Mallard Point – no false advertising here!

Posted by Dan Arndt

Last weekend the Sunday morning birding group from the Friends of Fish Creek was diverted from our scheduled course of exploring Lafarge Meadows, south of the Boat Launch at Fish Creek Provincial Park, and instead explored the always amazing Mallard Point. This is one area of Fish Creek Park that I have rarely visited, but am always surprised at the diversity and splendor of the entire range of environments it includes, and the expanse of the Bow River along the protected Poplar Island is always a great spot to see, and hear, a wide variety of both waterfowl, shorebirds, and other assorted wildlife.

Here is the route we took:

Mallard Point Route

 

On the west bank, we were greeted by large numbers of European Starlings and Canada Geese searching for, and preparing nest holes and cavities in order to rear their young. Some preparing new ones, others, like the European Starling below, re-using older holes.

European Starling emerging from nest hole

On the river were a huge number of Common Goldeneye as well, still displaying and competing for females. It seems like they’ve been competing and displaying forever! On our first outing of the winter course we viewed others competing in the same way, so it had been at least 10 weeks!

Male Common Goldeneye displaying for females

Across the bridge and through the poplars we heard White-breasted Nuthatches and numerous Northern Flickers calling and displaying for their potential mates as well.

This Northern Flicker came in close for some great views of the bright plumage. Many birds possess a nictacting membrane, such as the one covering the eye of this Northern Flicker, to protect them from debris while flying, diving, or drumming, while still allowing the bird to see.

 

As we crossed a smaller second bridge, a group of nine Lesser Scaup came into view on one of the back channels off the Bow River. Slightly behind them was a trio of American Wigeon, again much closer than expected.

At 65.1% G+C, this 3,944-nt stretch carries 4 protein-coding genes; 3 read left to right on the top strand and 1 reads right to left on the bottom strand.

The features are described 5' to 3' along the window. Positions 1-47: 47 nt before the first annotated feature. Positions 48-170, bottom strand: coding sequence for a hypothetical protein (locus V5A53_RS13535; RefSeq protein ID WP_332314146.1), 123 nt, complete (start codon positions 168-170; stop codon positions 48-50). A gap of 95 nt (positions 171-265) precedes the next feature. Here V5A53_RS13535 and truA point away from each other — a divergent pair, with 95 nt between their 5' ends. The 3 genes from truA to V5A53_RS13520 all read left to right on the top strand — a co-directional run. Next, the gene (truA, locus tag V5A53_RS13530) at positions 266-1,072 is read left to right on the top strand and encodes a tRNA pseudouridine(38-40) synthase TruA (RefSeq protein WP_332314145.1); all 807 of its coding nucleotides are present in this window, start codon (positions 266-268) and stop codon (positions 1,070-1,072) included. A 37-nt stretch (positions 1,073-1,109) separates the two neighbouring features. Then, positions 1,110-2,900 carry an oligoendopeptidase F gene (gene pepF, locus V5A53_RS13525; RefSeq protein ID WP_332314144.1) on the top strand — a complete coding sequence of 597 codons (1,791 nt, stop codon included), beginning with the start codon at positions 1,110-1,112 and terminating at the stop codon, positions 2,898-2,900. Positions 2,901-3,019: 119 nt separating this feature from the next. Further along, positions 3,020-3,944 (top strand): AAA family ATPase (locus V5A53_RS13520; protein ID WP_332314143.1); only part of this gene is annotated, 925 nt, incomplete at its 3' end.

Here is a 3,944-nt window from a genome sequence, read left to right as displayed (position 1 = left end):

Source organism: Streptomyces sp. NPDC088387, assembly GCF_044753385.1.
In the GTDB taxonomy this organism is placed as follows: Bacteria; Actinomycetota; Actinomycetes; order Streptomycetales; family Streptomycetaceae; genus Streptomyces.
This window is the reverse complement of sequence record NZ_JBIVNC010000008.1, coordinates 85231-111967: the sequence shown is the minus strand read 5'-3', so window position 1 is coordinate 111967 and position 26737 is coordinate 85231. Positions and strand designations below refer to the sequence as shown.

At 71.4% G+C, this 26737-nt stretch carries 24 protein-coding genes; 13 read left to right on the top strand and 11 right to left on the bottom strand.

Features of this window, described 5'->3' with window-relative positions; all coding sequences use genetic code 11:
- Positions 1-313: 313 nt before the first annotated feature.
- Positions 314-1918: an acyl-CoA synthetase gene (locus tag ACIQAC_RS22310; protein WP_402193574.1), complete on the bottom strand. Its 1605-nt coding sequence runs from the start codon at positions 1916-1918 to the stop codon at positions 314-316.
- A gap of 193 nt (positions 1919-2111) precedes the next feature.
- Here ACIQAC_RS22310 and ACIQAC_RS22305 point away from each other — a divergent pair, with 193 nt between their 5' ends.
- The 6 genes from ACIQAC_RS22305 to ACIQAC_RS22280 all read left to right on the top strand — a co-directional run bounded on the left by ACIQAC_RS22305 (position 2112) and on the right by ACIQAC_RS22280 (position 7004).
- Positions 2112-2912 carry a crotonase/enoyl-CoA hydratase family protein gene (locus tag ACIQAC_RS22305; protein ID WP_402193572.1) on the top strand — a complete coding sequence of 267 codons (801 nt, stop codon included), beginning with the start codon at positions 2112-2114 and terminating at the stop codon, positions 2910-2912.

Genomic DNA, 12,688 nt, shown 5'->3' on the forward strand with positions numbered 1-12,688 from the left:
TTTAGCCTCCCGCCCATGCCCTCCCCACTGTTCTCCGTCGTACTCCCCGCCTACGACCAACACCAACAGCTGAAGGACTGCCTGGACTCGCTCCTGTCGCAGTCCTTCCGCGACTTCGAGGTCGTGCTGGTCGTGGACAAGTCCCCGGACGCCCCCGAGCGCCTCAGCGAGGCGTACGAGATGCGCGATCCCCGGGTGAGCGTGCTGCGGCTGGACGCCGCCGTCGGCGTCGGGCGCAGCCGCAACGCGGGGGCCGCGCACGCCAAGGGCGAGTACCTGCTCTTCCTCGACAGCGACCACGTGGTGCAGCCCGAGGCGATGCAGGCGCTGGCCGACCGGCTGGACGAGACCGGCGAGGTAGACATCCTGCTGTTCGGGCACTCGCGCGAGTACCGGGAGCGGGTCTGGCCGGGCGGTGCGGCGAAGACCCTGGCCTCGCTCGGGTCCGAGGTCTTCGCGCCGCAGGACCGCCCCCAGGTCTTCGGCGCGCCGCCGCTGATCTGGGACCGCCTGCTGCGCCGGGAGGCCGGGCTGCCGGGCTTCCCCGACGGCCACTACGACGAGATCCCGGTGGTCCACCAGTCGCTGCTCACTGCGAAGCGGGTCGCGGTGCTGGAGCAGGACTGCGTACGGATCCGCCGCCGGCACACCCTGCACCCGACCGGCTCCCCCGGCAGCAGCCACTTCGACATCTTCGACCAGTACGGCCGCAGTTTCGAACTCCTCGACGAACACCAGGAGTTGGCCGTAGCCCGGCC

Female (l) and male (r) Lesser Scaup

Female (l) and male (r) Lesser Scaup

 

Females (l) and male (r) American Wigeon

 

As we followed the pathway south, we took a look at some feeders in one of the yards adjoining the park, when one of the most elusive birds of this winter birding course was spotted pecking its way along beside, and behind the house. Some people search for good close views of this bird for weeks or months, but it appears that this lucky homeowner gets them in the yard fairly regularly. Some people are luckier than they know!

Male Ring-necked Pheasant

 

Heading further south along the Bow, we spotted an extremely mangy Coyote at least twice before we watched it digging at a cache and coming away with the wing of a Mallard that we suspect it had cached away under this log.

Extremely Mangy Coyote - this coyote had very little hair on its face, tail, and legs, and most of its underside also lacked hair. It was followed by 6-10 Black-billed Magpies until it was chased up the hillside.

And that’s where the path turned to go up the hillside, so we opted to turn around at that point and head back, which gave us the opportunity to see a few birds being flushed down river by an approaching fishing boat, being pushed down the river by the current. First was this American Wigeon, followed by some near-shore Common Mergansers and an inquisitive Ring-billed Gull.

Along the south edge of the path, another male American Wigeon offered very close views.

 

 

Male (l) and female (r) Common Merganser

 

Ring-billed Gull

As we neared the back-channel of the river again, a flock of European Starlings flew up harassing this Merlin, which paused for a brief photo-op.

Merlin

The last, but not least new species of the day was this beautiful pair of Hooded Mergansers right beside the bridge. I believe I shouted VERY loudly “Hooded Merganser!” which probably should have flushed them, but thank goodness that they were more than understanding of my excitement!

Male Hooded Merganser coming in for a landing.

 

Female (l) and male (r) Hooded Mergansers

 

 

I did mention there was no false advertising at Mallard Point. We spotted nearly 400 Mallards in our walk up and down the river, but none really close or accessible enough to get any decent shots of!

 

One more post this week will finish off the blogging for the Winter Birding course, and while I’ll be away for the first two weekends of the Spring course, I’ll be more than happy to share some of my other photos in the coming weeks!

 

 

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